The prospective client followed Robin into the room. The immediate impression was favorable. The stranger might be distinctly rabbity in appearance, with a short upper lip that failed to conceal large front teeth; his coloring was sandy, and his eyes, judging by the thickness of his glasses, myopic; but his dark gray suit was beautifully tailored, and the shining ice-blue tie, the watch and the shoes all looked expensive.
The snowy smoothness of the stranger’s shirt made Strike doubly conscious of the thousand or so creases in his own clothes. He stood up to give Bristow the full benefit of his six feet three inches, held out a hairy-backed hand and attempted to counter his visitor’s sartorial superiority by projecting the air of a man too busy to worry about laundry.
“Cormoran Strike; how d’you do.”
“John Bristow,” said the other, shaking hands. His voice was pleasant, cultivated and uncertain. His gaze lingered on Strike’s swollen eye.
“Could I offer you gentlemen some tea or coffee?” asked Robin.
Bristow asked for a small black coffee, but Strike did not answer; he had just caught sight of a heavy-browed young woman in a frumpy tweed suit, who was sitting on the threadbare sofa beside the door of the outer office. It beggared belief that two potential clients could have arrived at the same moment. Surely he had not been sent a second temp?
“And you, Mr. Strike?” asked Robin.
“What? Oh—black coffee, two sugars, please, Sandra,” he said, before he could stop himself. He saw her mouth twist as she closed the door behind her, and only then did he remember that he did not have any coffee, sugar or, indeed, cups.
Sitting down at Strike’s invitation, Bristow looked round the tatty office in what Strike was afraid was disappointment. The prospective client seemed nervous in the guilty way that Strike had come to associate with suspicious husbands, yet a faint air of authority clung to him, conveyed mainly by the obvious expense of his suit. Strike wondered how Bristow had found him. It was hard to get word-of-mouth business when your only client (as she regularly sobbed down the telephone) had no friends.
“What can I do for you, Mr. Bristow?” he asked, back in his own chair.
“It’s—um—actually, I wonder whether I could just check…I think we’ve met before.”
“You wouldn’t remember me, it was years and years ago…but I think you were friends with my brother Charlie. Charlie Bristow? He died—in an accident—when he was nine.”
“Bloody hell,” said Strike. “Charlie…yeah, I remember.”
And, indeed, he remembered perfectly. Charlie Bristow had been one of many friends Strike had collected during a complicated, peripatetic childhood. A magnetic, wild and reckless boy, pack leader of the coolest gang at Strike’s new school in London, Charlie had taken one look at the enormous new boy with the thick Cornish accent, and appointed him his best friend and lieutenant. Two giddy months of bosom friendship and bad behavior had followed. Strike, who had always been fascinated by the smooth workings of other children’s homes, with their sane, well-ordered families, and the bedrooms they were allowed to keep for years and years, retained a vivid memory of Charlie’s house, which had been large and luxurious. There had been a long sunlit lawn, a tree house, and iced lemon squash served by Charlie’s mother.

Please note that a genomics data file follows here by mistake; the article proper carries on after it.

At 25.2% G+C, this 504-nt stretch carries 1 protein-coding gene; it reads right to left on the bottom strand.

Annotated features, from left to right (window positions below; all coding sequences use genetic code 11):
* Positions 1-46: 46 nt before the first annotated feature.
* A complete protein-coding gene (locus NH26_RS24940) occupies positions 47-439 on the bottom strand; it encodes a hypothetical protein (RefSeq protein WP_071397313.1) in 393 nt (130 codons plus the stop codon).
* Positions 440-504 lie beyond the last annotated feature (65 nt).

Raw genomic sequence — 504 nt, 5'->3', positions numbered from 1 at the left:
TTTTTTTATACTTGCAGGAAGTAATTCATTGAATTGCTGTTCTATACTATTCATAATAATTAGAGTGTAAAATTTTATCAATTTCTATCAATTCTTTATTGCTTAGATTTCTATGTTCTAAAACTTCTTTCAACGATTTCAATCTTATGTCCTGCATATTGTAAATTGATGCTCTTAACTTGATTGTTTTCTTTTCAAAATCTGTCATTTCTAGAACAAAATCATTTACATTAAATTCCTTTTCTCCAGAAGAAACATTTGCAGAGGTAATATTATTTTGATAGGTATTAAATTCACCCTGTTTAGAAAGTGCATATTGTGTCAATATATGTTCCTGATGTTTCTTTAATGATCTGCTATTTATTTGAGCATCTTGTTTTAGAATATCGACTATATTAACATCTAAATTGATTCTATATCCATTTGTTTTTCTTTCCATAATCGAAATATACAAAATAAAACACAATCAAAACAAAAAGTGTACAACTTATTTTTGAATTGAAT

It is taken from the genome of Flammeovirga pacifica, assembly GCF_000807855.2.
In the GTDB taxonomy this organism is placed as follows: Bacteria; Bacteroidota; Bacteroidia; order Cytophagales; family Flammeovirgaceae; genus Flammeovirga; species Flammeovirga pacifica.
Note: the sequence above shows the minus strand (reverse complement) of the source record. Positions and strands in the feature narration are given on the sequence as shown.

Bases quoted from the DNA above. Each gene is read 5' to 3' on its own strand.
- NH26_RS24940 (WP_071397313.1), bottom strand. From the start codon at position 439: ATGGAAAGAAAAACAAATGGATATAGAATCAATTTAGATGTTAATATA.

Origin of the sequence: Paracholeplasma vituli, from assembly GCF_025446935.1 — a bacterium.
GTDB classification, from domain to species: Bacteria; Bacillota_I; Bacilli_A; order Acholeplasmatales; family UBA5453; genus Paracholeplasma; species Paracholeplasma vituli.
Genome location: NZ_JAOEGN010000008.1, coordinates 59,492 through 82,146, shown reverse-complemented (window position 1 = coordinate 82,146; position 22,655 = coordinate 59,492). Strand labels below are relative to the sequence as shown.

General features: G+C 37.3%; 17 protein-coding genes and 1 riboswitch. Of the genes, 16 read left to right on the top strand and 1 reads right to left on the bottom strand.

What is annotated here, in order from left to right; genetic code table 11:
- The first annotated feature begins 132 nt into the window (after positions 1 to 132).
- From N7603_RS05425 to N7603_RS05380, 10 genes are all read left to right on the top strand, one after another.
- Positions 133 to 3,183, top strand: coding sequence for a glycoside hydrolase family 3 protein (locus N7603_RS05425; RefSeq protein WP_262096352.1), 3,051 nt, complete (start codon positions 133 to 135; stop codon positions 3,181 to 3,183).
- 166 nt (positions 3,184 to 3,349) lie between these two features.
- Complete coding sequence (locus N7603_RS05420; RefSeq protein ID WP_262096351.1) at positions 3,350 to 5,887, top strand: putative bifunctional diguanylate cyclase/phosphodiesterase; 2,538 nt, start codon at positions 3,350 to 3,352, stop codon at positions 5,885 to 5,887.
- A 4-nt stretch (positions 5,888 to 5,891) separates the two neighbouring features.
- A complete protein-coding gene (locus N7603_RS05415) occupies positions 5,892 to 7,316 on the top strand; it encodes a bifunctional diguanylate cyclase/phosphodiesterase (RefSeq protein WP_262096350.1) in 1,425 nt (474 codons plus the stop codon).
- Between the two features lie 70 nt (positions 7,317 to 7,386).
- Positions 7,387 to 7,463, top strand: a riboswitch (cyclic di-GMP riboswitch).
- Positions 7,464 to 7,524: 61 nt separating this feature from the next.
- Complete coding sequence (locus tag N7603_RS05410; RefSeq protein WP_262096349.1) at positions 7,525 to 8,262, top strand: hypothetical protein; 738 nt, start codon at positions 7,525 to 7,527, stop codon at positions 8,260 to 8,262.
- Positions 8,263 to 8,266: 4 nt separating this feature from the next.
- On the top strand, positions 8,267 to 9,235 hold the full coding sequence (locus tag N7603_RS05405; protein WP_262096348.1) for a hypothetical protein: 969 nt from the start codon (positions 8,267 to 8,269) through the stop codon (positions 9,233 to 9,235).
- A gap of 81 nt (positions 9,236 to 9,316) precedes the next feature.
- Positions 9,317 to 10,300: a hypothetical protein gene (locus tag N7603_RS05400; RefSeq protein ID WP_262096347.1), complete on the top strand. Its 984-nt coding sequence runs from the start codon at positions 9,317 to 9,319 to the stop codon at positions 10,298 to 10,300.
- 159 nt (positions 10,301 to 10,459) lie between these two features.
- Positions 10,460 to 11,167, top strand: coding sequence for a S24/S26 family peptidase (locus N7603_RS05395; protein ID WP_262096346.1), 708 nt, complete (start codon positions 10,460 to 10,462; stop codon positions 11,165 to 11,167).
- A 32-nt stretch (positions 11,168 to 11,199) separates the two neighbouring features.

And then had come the unprecedented horror of the first day back at school after Easter break, when their form teacher had told them that Charlie would never return, that he was dead, that he had ridden his bike over the edge of a quarry, while holidaying in Wales. She had been a mean old bitch, that teacher, and she had not been able to resist telling the class that Charlie, who as they would remember often disobeyed grown-ups, had been expressly forbidden to ride anywhere near the quarry, but that he had done so anyway, perhaps showing off—but she had been forced to stop there, because two little girls in the front row were sobbing.
From that day onwards, Strike had seen the face of a laughing blond boy fragmenting every time he looked at, or imagined, a quarry. He would not have been surprised if every member of Charlie Bristow’s old class had been left with the same lingering fear of the great dark pit, the sheer drop and the unforgiving stone.
“Yeah, I remember Charlie,” he said.
Bristow’s Adam’s apple bobbed a little.
“Yes. Well it’s your name, you see. I remember so clearly Charlie talking about you, on holiday, in the days before he died; ‘my friend Strike,’ ‘Cormoran Strike.’ It’s unusual, isn’t it? Where does ‘Strike’ come from, do you know? I’ve never met it anywhere else.”
Bristow was not the first person Strike had known who would snatch at any procrastinatory subject—the weather, the congestion charge, their preferences in hot dri